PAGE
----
At the beginning of the month, NFG’s Amplify Fund staff and steering committee spent a day with local organizers, non-profit leaders, and organizations in Charleston and Edisto Island, South Carolina — one of Amplify’s eight sites. Both national and local grantmakers learned alongside some of Amplify’s grantees, including the Center for Heirs’ Property PreservationLow Country Alliance for Model CommunitiesCarolina Youth Action Project, and South Carolina Association for Community and Economic Development, which are bringing together Black, Latinx communities and youth in the region to fight for community power, land rights, and environmental justice in the face of corporate power, criminalization of communities of color due to gentrification, and land theft.

This week, NFG’s Democratizing Development Program (DDP) hosted a two-day Health, Housing, Race, Equity and Power Funders Convening in Oakland, California. Over 100 participants grappled with how anti-Blackness and xenophobia fuel the complex housing & health crisis and community trauma, and heard examples of concrete organizing wins led by Black women from Moms 4 Housing and Alliance of Californians for Community Empowerment. Organizers from around the country urged grantmakers to significantly invest in long-term general operating support, community ownership models, POC leadership, and 501(c)4 funding for Black, Indigenous, and POC communities engaging in policy and systems change around housing affordability and justice. 

From Amplify’s funder collaborative to the DDP convening’s planning committee, funders organizing other funders has been a key part of our work. Funder members: how are you stepping up as an organizer and moving more resources for power building in Black, Indigenous, and POC communities? We invite you to connect with NFG staffprograms, and upcoming events — including our National Convening — and be part of our community where we bring funders together to learn, connect, and mobilize resources with an intersectional and place-based focus.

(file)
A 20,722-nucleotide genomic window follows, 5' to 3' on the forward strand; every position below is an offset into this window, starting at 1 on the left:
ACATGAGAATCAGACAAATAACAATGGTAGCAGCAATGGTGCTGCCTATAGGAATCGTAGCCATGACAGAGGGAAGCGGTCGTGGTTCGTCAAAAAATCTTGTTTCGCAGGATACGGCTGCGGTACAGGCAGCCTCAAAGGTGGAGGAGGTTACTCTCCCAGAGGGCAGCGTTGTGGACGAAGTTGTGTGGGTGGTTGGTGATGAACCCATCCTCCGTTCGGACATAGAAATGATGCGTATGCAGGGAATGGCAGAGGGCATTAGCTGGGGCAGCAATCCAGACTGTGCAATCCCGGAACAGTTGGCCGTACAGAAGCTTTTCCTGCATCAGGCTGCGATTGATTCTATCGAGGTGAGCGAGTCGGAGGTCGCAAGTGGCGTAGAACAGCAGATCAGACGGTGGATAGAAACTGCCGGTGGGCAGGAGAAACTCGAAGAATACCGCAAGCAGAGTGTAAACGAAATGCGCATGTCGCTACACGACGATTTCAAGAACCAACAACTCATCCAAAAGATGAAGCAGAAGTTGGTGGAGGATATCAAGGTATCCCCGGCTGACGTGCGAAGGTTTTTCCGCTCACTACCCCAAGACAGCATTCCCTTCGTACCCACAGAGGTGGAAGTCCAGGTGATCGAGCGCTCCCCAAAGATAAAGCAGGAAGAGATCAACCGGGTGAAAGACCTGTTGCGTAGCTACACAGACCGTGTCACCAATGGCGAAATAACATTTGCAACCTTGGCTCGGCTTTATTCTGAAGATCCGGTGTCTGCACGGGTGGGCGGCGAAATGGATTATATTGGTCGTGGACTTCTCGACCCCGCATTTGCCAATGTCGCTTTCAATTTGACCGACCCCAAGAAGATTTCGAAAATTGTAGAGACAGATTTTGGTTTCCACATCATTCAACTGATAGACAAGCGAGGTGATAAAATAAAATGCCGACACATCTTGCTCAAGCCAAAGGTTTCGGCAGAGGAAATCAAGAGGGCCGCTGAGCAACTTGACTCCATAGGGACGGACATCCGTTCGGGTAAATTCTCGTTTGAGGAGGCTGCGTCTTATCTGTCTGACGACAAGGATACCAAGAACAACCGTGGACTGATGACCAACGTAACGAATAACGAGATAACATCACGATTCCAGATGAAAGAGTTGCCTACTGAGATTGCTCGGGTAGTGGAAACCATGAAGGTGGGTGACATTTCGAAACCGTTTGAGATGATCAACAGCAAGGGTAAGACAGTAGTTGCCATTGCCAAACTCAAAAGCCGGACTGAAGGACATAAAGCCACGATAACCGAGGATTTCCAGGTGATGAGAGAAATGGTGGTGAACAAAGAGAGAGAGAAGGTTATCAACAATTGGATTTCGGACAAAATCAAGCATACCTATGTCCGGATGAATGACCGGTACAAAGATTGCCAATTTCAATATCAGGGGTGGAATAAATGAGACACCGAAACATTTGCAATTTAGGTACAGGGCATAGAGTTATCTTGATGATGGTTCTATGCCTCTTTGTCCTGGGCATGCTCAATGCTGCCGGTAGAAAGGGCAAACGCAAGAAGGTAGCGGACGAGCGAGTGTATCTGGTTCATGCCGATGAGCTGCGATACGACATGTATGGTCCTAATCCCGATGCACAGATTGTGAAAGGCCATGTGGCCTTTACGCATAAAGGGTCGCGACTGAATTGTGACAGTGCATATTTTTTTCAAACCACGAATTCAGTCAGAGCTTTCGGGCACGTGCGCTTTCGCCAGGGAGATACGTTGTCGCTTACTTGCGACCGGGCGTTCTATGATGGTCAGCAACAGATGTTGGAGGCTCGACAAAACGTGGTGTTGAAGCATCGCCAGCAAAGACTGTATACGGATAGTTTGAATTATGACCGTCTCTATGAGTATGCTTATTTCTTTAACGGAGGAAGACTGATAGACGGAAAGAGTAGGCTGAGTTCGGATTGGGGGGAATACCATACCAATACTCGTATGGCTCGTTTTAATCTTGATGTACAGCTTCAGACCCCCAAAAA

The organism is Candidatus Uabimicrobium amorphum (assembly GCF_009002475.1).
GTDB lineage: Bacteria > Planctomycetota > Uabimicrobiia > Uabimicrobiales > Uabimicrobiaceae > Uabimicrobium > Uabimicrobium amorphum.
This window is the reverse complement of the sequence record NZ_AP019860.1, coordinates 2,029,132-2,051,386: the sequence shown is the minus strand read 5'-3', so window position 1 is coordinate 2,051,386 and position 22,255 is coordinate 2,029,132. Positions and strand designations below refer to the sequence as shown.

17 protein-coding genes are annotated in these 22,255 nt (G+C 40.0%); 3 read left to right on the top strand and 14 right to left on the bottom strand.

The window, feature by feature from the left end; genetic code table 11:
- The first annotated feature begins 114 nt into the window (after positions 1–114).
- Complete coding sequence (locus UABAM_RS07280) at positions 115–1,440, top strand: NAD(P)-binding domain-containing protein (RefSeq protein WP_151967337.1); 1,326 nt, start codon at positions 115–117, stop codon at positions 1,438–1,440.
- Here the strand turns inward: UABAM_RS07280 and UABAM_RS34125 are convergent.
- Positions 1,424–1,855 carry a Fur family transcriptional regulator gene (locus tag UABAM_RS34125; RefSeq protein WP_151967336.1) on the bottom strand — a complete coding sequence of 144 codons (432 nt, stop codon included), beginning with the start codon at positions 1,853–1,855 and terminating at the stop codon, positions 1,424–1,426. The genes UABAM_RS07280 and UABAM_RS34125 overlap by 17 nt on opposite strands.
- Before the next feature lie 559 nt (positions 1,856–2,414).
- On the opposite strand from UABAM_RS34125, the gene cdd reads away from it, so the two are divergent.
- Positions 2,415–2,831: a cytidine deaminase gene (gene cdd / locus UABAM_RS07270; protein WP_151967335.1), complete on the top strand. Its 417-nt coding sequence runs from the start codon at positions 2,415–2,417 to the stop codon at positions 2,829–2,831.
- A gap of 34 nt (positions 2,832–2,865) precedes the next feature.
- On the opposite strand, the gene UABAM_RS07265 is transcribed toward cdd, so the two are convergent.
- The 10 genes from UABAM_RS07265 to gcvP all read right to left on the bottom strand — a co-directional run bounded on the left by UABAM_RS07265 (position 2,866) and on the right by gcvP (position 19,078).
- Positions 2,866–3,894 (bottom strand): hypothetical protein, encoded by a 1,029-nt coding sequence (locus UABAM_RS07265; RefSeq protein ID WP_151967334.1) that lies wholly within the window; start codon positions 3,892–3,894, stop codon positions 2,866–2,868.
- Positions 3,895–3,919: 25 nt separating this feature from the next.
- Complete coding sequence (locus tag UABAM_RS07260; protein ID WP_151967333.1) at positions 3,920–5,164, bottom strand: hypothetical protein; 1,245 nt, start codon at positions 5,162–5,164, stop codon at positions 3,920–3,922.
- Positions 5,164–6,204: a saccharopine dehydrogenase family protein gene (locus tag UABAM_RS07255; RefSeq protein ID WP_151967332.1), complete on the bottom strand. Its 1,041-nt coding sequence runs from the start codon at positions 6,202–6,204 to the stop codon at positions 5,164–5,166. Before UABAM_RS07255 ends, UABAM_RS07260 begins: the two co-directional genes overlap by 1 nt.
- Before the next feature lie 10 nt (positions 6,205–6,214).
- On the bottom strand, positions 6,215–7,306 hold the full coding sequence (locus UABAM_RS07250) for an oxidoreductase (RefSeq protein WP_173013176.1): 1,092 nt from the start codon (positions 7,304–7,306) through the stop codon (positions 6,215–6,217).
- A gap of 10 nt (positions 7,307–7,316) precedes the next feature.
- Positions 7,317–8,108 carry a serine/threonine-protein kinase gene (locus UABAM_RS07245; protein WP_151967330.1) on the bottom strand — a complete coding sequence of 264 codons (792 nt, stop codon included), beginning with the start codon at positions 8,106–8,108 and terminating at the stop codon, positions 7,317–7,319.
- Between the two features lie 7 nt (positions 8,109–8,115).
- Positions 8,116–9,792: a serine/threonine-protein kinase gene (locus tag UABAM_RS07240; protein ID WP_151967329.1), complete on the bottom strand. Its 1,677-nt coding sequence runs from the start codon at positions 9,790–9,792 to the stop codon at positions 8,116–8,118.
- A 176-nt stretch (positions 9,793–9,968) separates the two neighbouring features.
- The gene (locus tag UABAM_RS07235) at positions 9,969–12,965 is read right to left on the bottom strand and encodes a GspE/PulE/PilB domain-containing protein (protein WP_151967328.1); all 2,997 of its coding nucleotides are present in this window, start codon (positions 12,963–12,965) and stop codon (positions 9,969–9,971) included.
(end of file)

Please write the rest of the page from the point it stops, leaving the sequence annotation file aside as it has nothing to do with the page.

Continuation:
Onwards,
The NFG team

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January 23, 2020

NFG Newsletter - January 2020

Animated fireworks with the text "40 Years Strong"

This year marks NFG's 40th anniversary. During our early years, NFG was one of the few spaces in philanthropy specifically focused on people of color-led, grassroots organizing, and power building as the key to effective social change strategies. Today, NFG continues to be many funders' political home at a time when moving resources to struggles for justice is critically important: communities of color are bearing the brunt of the housing crisis, growing wealth and income inequality, and climate change; white nationalist backlash is rising; and our democracy is profoundly threatened. NFG is a space to draw support, deepen relationships, and find co-conspirators as we propel philanthropy to shift power and money towards justice and equity.

In 2020, the NFG network is continuing to explore structural racism in health and housing, racial capitalism, migrant worker justice in rural areas, reimagining community safety and justice, and more. We will also return ‘home’ to NFG’s founding city — Washington, D.C. — for our 2020 National Convening.

As we celebrate 40 years, our dynamic community of grantmakers and grassroots leaders is what makes us strong. This newsletter spotlights The Libra Foundation, an NFG member that shares our commitment to organizing funders in moving more resources to frontline communities and movements.

Keep reading below for more opportunities to engage with NFG. Whether you are new to NFG or a long-time member, we look forward to collaborating with you to accelerate racial, gender, economic, and climate justice.
 
Onwards,
The NFG team